It’s not easy, but it’s exceptionally rewarding. Overall, that is how I feel about our monthly sampling of surface seawater marine microbes from Kāneʻohe Bay, Hawaiʻi. Leading up to the target date we scan our favorite websites for wind, wave, and weather forecasts, checking and double-checking for the most accurate report. Sometimes planning is easy and there are weeks of little wind- and wave-action. These past few winter months however, have not been so straightforward. Forecasts change quickly in Hawaiʻi and, often so do our sampling plans. Fortunately, we are based at the Hawaiʻi Institute of Marine Biology (HIMB) on the island of Moku o Loʻe in the Southern portion of Kāneʻohe Bay, Oʻahu. HIMB is equipped with a boat fleet and quick access to this idyllic, coral-dominated tropical embayment; K-Bay as we lovingly refer to it.
Once we finally have sufficiently good weather, its time to get out and sample! You may be asking, “what and where exactly are we sampling?” We have a long list of samples to gather including collecting cells on filters to collect DNA and RNA from the microbial community, filtering water to collect the phytoplankton pigments and water samples for nutrient analysis. We also preserve samples for cultivation experiments, counting cells via flow cytometry, and single cell sorting. Lastly, let’s not forget those important in situ YSI measurements including dissolved oxygen, temperature, salinity, and pH. Overall, we focus on gathering these samples across the coastal to oceanic interface, and have 10 sampling sites total. These ten sites send us navigating between coral patches and over, between, and across oceanic swells, from the Southern portion of K-Bay to a parallel with Mokoliʻi (aka Chinaman’s hat) in the north of K-Bay.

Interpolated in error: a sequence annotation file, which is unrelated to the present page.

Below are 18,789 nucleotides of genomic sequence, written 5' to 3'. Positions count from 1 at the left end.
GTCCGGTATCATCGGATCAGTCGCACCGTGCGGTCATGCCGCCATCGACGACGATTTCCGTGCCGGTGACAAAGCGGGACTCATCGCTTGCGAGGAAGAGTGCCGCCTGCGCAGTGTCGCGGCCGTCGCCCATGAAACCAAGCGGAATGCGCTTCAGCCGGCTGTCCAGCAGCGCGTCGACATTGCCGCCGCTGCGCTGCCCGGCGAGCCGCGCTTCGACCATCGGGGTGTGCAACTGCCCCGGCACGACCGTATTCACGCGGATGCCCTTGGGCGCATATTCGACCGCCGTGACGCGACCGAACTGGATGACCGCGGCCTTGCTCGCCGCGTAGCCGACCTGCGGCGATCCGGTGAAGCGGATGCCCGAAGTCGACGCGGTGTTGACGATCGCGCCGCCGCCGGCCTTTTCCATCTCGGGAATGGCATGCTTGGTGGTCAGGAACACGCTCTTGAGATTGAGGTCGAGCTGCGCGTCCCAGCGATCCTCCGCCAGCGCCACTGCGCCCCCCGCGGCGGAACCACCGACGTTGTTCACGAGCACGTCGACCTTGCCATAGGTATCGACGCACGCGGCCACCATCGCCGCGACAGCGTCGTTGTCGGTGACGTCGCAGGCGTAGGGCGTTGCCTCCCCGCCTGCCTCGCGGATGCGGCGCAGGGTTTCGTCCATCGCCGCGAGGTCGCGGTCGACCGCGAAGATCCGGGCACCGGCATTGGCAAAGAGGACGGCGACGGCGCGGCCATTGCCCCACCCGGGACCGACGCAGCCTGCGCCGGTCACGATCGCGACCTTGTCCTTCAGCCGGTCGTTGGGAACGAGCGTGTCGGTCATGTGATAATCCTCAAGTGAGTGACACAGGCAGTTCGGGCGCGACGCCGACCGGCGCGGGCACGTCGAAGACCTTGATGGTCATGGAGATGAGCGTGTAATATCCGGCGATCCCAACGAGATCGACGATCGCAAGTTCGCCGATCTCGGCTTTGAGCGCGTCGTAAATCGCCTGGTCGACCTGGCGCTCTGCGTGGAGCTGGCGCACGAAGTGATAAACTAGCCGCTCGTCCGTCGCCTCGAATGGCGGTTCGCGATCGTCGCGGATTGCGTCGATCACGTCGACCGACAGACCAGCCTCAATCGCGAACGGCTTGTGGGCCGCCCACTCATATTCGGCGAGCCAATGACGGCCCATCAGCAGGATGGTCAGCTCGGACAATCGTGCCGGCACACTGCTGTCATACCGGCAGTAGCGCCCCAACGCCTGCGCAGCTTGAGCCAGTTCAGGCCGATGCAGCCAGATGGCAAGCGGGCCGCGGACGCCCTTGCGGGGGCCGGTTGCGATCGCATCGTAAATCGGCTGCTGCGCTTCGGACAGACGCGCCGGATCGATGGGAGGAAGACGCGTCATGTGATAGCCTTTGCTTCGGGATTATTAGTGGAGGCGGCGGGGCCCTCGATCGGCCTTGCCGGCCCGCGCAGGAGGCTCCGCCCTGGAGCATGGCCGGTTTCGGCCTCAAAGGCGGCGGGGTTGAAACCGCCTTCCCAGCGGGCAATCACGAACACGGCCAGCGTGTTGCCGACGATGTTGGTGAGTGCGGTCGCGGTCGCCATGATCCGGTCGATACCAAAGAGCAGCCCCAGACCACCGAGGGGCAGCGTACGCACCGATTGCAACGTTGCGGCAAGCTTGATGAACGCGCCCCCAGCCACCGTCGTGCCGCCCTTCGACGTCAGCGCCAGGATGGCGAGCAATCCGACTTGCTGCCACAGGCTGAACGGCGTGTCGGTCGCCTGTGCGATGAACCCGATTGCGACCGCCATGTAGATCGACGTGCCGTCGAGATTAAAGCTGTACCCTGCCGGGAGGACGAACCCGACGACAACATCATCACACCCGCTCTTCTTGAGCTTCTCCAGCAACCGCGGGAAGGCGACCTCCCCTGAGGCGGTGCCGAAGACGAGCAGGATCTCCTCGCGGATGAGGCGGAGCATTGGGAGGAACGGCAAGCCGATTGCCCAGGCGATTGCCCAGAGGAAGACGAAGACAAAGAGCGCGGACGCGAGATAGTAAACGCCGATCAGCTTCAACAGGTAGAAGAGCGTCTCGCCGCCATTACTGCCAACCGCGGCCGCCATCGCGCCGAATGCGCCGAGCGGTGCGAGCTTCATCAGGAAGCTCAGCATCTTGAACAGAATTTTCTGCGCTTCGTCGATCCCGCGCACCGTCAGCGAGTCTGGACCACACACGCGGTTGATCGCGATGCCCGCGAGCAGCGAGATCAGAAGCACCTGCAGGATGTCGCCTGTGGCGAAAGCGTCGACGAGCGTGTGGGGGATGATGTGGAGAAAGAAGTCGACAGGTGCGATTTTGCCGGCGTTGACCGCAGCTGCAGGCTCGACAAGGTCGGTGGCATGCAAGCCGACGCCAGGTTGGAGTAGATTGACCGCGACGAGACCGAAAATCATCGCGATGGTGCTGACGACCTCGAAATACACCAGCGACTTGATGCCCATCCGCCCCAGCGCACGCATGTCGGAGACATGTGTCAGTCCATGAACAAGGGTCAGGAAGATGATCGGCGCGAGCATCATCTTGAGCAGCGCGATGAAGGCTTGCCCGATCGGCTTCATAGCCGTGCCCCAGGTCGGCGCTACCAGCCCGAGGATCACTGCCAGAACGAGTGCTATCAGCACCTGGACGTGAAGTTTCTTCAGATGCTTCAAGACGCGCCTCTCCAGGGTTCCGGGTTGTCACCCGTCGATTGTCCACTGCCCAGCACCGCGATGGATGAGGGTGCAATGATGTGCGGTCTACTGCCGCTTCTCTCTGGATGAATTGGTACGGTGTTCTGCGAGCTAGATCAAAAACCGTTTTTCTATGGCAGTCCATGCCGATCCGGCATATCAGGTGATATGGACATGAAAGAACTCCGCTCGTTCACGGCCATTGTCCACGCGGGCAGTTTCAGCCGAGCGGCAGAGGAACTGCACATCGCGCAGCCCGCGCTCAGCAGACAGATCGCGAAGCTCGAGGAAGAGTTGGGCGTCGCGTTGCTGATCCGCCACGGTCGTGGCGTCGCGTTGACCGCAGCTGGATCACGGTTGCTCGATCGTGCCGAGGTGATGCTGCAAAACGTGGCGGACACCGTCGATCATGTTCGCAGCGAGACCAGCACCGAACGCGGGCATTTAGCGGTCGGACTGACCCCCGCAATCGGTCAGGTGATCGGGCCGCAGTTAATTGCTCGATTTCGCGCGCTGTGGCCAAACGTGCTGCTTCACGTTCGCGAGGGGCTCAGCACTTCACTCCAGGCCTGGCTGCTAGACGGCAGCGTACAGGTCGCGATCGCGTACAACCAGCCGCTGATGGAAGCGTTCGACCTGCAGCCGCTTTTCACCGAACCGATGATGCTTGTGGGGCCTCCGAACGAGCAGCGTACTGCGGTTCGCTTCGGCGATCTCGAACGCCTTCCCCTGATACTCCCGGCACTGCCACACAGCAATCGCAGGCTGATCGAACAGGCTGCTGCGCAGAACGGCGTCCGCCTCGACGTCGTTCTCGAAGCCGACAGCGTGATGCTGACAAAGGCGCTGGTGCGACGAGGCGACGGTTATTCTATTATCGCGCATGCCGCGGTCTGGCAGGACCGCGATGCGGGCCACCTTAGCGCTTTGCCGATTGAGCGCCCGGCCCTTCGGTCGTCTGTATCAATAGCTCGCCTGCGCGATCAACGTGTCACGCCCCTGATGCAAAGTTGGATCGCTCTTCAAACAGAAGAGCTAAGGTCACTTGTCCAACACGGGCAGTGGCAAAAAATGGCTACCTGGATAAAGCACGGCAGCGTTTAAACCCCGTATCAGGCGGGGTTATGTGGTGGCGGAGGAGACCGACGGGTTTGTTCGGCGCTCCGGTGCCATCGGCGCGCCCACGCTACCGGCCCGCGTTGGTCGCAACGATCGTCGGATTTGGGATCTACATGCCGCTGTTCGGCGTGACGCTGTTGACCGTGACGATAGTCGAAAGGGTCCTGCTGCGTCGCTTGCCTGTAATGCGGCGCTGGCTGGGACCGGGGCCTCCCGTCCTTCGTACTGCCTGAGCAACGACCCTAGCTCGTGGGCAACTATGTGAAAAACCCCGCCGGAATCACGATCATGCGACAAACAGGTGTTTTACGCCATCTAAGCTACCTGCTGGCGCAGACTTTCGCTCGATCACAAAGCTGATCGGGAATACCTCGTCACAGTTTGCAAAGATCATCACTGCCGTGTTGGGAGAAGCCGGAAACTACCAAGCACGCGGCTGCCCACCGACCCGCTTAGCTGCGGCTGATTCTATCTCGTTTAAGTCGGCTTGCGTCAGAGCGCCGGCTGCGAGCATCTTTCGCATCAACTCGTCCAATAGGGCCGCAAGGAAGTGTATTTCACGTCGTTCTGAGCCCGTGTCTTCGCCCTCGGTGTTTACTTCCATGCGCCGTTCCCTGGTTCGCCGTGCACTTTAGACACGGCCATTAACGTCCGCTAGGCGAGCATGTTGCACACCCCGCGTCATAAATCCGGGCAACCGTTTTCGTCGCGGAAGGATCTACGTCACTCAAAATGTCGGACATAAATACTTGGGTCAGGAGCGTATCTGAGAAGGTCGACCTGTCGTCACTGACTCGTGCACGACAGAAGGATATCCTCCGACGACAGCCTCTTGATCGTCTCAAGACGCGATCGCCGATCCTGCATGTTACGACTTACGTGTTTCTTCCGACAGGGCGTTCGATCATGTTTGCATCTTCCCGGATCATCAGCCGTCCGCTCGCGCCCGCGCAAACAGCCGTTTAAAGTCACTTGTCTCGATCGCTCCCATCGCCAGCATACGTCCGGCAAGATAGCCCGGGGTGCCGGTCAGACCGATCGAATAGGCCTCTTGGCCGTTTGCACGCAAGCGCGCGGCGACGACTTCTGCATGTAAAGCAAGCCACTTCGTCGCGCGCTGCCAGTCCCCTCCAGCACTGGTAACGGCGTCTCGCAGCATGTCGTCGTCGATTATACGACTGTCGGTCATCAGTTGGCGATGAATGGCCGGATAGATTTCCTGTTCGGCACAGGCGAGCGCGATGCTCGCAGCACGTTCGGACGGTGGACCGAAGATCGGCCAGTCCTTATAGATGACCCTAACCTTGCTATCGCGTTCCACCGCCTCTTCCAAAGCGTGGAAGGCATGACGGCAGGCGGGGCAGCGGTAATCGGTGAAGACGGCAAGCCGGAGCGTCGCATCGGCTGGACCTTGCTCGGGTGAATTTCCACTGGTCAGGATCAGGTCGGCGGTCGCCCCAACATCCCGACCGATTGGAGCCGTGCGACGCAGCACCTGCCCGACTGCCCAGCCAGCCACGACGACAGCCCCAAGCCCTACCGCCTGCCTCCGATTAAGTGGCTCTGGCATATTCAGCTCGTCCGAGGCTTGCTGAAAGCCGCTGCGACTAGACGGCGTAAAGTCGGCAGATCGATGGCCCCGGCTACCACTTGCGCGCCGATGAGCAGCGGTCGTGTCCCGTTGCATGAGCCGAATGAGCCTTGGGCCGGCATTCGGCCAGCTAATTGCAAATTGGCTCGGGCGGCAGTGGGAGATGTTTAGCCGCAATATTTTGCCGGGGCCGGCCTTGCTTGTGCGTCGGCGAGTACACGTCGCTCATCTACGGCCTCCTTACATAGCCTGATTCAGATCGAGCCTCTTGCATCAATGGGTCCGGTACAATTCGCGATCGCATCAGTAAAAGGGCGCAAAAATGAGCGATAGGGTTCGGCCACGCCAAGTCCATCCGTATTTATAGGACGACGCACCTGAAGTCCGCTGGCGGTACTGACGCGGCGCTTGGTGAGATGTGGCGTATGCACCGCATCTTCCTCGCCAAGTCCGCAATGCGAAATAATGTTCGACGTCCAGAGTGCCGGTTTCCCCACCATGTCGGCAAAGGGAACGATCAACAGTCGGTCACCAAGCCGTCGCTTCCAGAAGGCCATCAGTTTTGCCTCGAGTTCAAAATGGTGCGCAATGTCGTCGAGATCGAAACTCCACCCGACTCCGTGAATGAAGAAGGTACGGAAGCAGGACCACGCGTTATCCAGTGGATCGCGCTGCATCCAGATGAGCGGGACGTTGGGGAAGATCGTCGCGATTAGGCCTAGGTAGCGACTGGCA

The goal of the monthly sampling is to examine the population dynamics of marine microbes. This monthly sampling will occur for the next three years and ideally for much longer than that. Very few marine microbe-focused time-series are available for coastal environments and even fewer for tropical coastal systems. Thinking about the number of potential projects and information provided by this type of comprehensive dataset is overwhelmingly exciting. Almost as exciting as all of this field work that I am elated to be a part of.
Despite having less predictable weather these past few months, during our February monthly collection we were pleasantly surprised to be joined by a pod of humpback whales while collecting at our offshore sites. The peak of whale season in Hawai’i is from January to March, but I am hopeful for another encounter this coming month. Although, this wasn’t our first “wildlife sighting”; we often spot sea turtles and seabirds like brown boobies and occasionally spot manta rays or a Trichodesmium bloom in action; spotting whales while collecting microbes has made February my favorite sampling trip thus far. Thinking about life and its metabolic, evolutionary, and ecological mechanics at these two extremely different but interrelated scales is just astonishing. Who knows what excitement and surprises our field and lab work over the next three years will bring!
Contributed by Sarah Tucker, a graduate student in the Ph.D. program at in the Marine Biology department of the University of Hawaiʻi at Mānoa.